S'pock cared for his family and for the plot of life that was dependent upon his succor, and for one other thing only. It was a statue, carved of timeless m'rbyl stone, and placed in the cool of his mother's water garden, under the watchful arms of the Terran trees, planted there despite all illogic of time and expense.
In ages past, but still recorded, the m'rbyl stone had fallen to Vulcan through a spacewreck. A Terran ship, sent on a maiden Reciprocity voyage, powered with a first generation warp reactor, charged more with ambition than with forethought, had imploded upon shutdown and martyred every member of the mission. But a few fragments of jetsam had survived the burn. The planetary geologic experts had defined every parameter of the stone's structure and quantified every one of its properties to the last significant digit, but it was his own mother, Amanda of Earth, who had told those learned men its common name. Marble. Recorded by the experts here forever after as m'rbyl.
Grinding off the char and polishing it reverently down to its satiny center, the Vulcan master S'lyejah had carved a monument from the stone. He had shaved away every unnecessary molecule of stone until all that was left was an immortal idol in the form of a rosy Terran man. A representation of Everyman and No-man, departed from Earth to enter the largess of the greater universe as a proxy for all his kind--and to succeed for his people, albeit to die, quite incidentally himself, in the process.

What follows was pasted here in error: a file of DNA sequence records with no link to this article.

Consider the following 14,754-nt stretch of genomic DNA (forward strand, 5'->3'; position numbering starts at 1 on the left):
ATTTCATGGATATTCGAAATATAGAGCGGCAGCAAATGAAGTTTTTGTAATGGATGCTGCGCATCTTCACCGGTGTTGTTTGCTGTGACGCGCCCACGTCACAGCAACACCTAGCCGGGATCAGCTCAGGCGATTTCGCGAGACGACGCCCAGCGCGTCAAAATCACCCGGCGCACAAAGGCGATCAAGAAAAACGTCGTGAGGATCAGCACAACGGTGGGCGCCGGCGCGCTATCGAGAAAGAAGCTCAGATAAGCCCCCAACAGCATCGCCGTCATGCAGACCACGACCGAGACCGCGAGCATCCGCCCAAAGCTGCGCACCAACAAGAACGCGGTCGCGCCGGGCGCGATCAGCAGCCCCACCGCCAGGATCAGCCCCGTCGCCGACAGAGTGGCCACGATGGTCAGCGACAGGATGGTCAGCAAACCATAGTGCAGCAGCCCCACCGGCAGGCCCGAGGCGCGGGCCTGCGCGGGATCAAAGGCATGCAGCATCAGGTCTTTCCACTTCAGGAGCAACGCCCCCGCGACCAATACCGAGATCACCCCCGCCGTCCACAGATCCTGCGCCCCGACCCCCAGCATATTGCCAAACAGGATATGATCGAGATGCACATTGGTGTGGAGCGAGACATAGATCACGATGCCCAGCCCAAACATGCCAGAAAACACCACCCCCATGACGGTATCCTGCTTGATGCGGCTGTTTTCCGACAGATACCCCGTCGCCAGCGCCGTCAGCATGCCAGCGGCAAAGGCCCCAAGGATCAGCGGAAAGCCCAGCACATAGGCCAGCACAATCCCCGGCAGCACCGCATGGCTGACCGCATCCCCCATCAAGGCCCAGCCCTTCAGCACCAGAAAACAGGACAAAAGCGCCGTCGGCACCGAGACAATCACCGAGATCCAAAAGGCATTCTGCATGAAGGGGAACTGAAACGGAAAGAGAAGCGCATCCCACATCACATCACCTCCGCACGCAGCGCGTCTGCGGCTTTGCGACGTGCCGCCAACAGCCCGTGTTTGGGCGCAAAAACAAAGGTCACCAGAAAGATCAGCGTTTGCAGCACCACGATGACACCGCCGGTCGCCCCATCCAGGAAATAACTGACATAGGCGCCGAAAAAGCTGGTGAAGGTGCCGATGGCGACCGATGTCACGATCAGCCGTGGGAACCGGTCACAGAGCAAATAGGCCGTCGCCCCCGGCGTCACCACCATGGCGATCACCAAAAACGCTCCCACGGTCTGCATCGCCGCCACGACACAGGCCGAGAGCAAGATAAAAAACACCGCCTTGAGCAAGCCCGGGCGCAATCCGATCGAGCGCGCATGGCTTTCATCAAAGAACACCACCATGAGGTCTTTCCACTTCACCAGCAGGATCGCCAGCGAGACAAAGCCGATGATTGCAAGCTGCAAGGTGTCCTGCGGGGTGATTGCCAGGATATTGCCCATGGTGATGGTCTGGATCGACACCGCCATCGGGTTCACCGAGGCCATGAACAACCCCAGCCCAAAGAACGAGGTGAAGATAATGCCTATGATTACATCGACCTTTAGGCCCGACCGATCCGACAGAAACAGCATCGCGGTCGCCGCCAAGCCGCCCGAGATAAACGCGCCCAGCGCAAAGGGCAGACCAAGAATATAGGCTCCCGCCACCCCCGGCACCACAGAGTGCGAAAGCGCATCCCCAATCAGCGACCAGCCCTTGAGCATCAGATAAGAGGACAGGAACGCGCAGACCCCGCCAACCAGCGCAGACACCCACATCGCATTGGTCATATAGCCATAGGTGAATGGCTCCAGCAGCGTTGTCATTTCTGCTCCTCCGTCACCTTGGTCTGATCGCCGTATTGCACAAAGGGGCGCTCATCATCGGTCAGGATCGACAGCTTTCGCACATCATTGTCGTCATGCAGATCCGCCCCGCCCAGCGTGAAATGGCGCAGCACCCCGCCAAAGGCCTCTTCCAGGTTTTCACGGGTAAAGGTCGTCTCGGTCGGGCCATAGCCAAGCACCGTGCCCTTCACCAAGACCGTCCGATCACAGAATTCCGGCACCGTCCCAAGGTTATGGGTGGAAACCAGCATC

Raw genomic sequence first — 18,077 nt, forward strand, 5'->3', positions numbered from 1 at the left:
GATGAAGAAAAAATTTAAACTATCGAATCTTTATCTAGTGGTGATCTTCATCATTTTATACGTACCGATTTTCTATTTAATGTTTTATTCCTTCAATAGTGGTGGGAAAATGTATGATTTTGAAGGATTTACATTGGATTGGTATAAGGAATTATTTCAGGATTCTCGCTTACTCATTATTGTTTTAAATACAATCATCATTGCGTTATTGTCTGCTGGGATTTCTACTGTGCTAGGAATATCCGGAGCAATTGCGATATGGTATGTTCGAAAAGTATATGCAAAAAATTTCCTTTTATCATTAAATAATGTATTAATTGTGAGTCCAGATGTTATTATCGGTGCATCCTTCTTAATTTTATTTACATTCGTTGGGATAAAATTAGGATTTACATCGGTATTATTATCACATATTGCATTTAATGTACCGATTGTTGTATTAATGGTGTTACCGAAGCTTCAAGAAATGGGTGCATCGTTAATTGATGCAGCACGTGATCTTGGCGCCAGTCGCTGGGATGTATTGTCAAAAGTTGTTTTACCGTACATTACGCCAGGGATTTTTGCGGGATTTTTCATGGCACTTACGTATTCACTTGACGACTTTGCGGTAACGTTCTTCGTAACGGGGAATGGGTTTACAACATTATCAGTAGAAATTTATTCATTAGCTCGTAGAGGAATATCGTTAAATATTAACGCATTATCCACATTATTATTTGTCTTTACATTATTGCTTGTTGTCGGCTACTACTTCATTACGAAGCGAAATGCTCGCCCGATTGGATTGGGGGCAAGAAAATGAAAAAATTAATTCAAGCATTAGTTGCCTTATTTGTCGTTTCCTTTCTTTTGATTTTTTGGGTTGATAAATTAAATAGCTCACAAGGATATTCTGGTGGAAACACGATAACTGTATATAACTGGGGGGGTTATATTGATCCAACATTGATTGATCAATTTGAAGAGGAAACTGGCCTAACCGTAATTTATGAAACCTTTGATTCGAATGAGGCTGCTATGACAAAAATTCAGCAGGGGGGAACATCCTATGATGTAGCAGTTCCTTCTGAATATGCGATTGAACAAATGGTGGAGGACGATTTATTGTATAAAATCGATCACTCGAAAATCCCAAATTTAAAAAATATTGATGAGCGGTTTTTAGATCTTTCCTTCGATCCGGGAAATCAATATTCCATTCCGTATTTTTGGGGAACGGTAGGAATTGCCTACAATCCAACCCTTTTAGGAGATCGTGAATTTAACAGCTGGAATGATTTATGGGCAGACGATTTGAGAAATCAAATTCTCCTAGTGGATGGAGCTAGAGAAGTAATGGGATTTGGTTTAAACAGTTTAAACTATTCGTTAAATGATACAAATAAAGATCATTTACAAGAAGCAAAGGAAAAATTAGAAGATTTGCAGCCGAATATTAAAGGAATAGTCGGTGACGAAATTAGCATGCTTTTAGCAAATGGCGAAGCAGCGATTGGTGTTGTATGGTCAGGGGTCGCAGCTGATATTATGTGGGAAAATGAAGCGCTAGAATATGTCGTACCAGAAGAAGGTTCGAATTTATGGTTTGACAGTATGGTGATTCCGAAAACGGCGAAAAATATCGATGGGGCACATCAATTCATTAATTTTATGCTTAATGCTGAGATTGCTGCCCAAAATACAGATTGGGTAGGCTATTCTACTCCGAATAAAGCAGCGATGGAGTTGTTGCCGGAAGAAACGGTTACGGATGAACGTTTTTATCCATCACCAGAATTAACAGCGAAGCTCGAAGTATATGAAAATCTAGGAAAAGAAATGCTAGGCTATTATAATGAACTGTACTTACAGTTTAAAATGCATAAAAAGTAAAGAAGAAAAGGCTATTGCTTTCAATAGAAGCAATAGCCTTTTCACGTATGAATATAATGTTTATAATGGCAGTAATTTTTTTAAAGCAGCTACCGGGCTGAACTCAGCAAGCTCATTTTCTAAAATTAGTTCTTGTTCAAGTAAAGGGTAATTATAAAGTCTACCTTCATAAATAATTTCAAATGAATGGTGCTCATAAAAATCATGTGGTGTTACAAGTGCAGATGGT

The form of Everyman was shaped in hues of pink and alabaster. The lines and ripples of his torso fell as deceptively soft as syrup of P'petmah when it flowed just before the harvest. But when they were touched, they were cool and harder than crystal, the matrix set fast in the heat-tempered solidity of the re-entry blasted m'rbyl stone. The daytime sun dressed Everyman in golden brilliance. At nighttime the rusty rays from T'Khut shrouded his form, but he was always still unmistakably the epitome of Man himself, even under her bloody glow.
The statue was almost flawless in its glory, but for one single, blatant scar. Across the middle of the curving breast, a charred seam of rock marred the perfect blend of rose and creamy stone. The seam had blackened and widened in the violent fall to its foreign resting place, and seemed to threaten to split Everyman quite in two.